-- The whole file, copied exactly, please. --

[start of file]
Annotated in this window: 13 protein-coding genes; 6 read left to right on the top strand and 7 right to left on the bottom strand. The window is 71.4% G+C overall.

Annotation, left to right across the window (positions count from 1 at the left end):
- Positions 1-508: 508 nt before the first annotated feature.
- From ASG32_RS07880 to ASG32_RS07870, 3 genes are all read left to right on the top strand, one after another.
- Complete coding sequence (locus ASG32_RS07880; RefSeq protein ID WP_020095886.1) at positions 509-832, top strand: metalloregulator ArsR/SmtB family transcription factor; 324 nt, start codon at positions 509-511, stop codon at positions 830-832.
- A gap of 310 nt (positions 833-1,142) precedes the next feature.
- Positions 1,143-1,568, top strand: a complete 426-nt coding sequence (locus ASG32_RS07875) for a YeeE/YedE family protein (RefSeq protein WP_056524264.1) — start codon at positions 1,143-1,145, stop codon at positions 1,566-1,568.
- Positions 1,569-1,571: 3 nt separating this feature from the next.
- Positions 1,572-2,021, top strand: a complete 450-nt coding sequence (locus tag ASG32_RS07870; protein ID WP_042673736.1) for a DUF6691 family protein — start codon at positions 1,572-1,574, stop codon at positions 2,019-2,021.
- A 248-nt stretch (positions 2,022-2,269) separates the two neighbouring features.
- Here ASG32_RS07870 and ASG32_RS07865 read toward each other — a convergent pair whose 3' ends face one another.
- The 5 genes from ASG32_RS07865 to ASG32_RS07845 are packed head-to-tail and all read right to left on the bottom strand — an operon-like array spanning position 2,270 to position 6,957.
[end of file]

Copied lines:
Annotated in this window: 13 protein-coding genes; 6 read left to right on the top strand and 7 right to left on the bottom strand. The window is 71.4% G+C overall.

Annotation, left to right across the window (positions count from 1 at the left end):
- Positions 1-508: 508 nt before the first annotated feature.
- From ASG32_RS07880 to ASG32_RS07870, 3 genes are all read left to right on the top strand, one after another.
- Complete coding sequence (locus ASG32_RS07880; RefSeq protein ID WP_020095886.1) at positions 509-832, top strand: metalloregulator ArsR/SmtB family transcription factor; 324 nt, start codon at positions 509-511, stop codon at positions 830-832.
- A gap of 310 nt (positions 833-1,142) precedes the next feature.
- Positions 1,143-1,568, top strand: a complete 426-nt coding sequence (locus ASG32_RS07875) for a YeeE/YedE family protein (RefSeq protein WP_056524264.1) — start codon at positions 1,143-1,145, stop codon at positions 1,566-1,568.
- Positions 1,569-1,571: 3 nt separating this feature from the next.
- Positions 1,572-2,021, top strand: a complete 450-nt coding sequence (locus tag ASG32_RS07870; protein ID WP_042673736.1) for a DUF6691 family protein — start codon at positions 1,572-1,574, stop codon at positions 2,019-2,021.
- A 248-nt stretch (positions 2,022-2,269) separates the two neighbouring features.
- Here ASG32_RS07870 and ASG32_RS07865 read toward each other — a convergent pair whose 3' ends face one another.
- The 5 genes from ASG32_RS07865 to ASG32_RS07845 are packed head-to-tail and all read right to left on the bottom strand — an operon-like array spanning position 2,270 to position 6,957.